|Posted on Wednesday, June 15, 2016 - 11:38 am: ||
Kind of off topic, but probably handy if it works.
I'm playing with solvent welding of plastic. So far it looks pretty promising as a tool to have in the tool box.
In it's simplest form, solvent welding is what you do when you assemble plubming from PVC pipe and fittings. The Oatey primer and glue you use is mainly an aggressive solvent, and when you use it to join things, you are really welding the plastic, not gluing it.
(When you weld, you are joining two items of the same material using their native material. When you glue or braze, you are using another material as an adhesive to join things.)
If you have ever used PVC, you know how fast, how hard, and how crazy strong that weld is.
That Oatey stuff also joins/welds ABS plastic (another type of plastic similar to PVC). You can get ABS plastic in lots of different forms, it is tough, forms nicely with the application of heat, and is very tough stuff. I get sheets in varying thicknesses at a local place (that is actually a big mail order place) called Parts Express in Dayton Ohio. Car stereo installers like the stuff to solve all sorts of problems.
The first experiments with the ABS and Oatey welding look great. Strong as stink, easy to work with.
I'm not trying another experiment I heard about... basically, you grind or cut up ABS plastic into little pieces, soak them in acetone, and you end up with an ABS paste of any consistency you want (add more acetone or add more ABS). You can then use that like a filling material, or as a glue. I have a jar out soaking now, and in just a few hours it is already a lovely little pourable fluid. In theory, when you put it somewhere, the acetone evaporates out over a week or so, and its just ABS again.
I'm trying to repair a large (and pretty expensive) ABS panel for a Winnebago RV that I borrowed and broke. I don't know if it will work for this or not, I've been looking for an excuse to play with this stuff for a while, so now I have one.
It also looks really interesting as a conformal coating for electronics projects. I'll probably play with that as well. It looks really good for repairs as well.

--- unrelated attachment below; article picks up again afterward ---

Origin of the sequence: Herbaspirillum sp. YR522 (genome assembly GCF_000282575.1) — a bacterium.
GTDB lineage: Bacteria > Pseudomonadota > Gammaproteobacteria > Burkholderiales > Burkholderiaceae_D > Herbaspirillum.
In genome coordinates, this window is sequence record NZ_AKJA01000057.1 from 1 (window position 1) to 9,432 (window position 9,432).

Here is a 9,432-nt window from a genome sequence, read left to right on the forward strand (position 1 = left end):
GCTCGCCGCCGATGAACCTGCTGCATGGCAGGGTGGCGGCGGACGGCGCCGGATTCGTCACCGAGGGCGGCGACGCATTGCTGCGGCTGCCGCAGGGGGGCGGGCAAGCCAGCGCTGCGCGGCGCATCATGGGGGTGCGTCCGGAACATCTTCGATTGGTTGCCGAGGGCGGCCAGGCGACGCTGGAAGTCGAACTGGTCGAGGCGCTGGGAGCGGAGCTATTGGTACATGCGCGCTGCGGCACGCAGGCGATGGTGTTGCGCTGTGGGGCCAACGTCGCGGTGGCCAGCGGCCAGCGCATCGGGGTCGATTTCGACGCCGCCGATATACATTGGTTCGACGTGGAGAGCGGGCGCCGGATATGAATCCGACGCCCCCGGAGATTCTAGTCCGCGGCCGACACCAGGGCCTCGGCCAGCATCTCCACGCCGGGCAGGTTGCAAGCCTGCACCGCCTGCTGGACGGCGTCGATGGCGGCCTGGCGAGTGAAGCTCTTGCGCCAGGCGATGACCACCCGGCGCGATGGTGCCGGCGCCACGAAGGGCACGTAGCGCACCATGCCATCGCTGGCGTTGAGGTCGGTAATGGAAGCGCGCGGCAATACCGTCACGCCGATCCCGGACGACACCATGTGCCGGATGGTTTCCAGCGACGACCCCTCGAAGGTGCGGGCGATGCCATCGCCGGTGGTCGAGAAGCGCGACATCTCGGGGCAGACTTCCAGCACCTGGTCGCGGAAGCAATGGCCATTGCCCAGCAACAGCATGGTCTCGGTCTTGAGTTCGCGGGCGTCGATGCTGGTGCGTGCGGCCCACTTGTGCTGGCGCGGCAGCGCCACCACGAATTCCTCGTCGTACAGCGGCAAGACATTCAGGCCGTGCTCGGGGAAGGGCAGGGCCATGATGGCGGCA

I'm assuming it won't be great for fabrication, as I assume if you cast it in a lost foam or sand cast, it would shrink by the proportion of acetone while it cures, so that is no good. But you could probably use it as a decent filler if you applied multiple coats and let it dry in between to build it up.
Any actual chemists want to weigh in on what is actually happening here, and if a paste made from acetone ends up just plain ABS again after the acetone evaporates? Or is it some new better or worse substance?
Thanks in advance for any knowledge or experience here...
|Posted on Tuesday, August 13, 2019 - 01:49 pm: ||
Just found this thread and I'm wondering how the experimenting turned out, Reepicheep? Or are you still high from breathing all that acetone?
|Posted on Tuesday, August 13, 2019 - 06:24 pm: ||
Use methyl ethyl ketone. Acetone decomposes plastics and does not weld well.
|Posted on Wednesday, August 14, 2019 - 11:19 am: ||
The problem with MEK is it is a known carcinogen and way bad for you.
Don't get me wrong I use it all the time (Weld-On #3) as a solvent for welding Acrylic, Polycarbonate, PVC, and PETG. But I use the solvent by punching a very small hole in the seal under the cap. Then I use a glass syringe, and a # 21 needle to inject it into the joint, using the capillary action of the solvent. When done I return the unused solvent back to the can with the syringe. Using this method, only the amount of solvent needed for the bond is used, and minimizes the inhalation exposure risk. Using a syringe to never touch the stuff also minimizes exposure from absorbtion through skin contact.
The slurry idea is an interesting one but Toluene might be a better choice for ABS. It's still bad, and still dangerous, but at least it isn't proven to give you cancer down the road. 1,2 Di-chloroethane is another plastic welding solvent, and is a "possible" carcinogen, (as opposed to the "known" MEK risk), but definitely harder on your system than Toluene.
Disclaimer: I am neither a doctor, or chemist. My advice is opinion based solely on work experience, and employee MSDS training. As such, it is worth exactly what you paid for it.
(I'm not that fat, it's just all the toxins in my liver)
|Posted on Sunday, May 17, 2020 - 10:54 am: ||
I've found that Oatey "Medium black ABS cement" #30999 works really well on M2 plastic body panels. Specifically cracked seat fairings. You have to store the cans in a temp controlled space upside down so that they don't dry out and maybe you'll get a second use out of the can.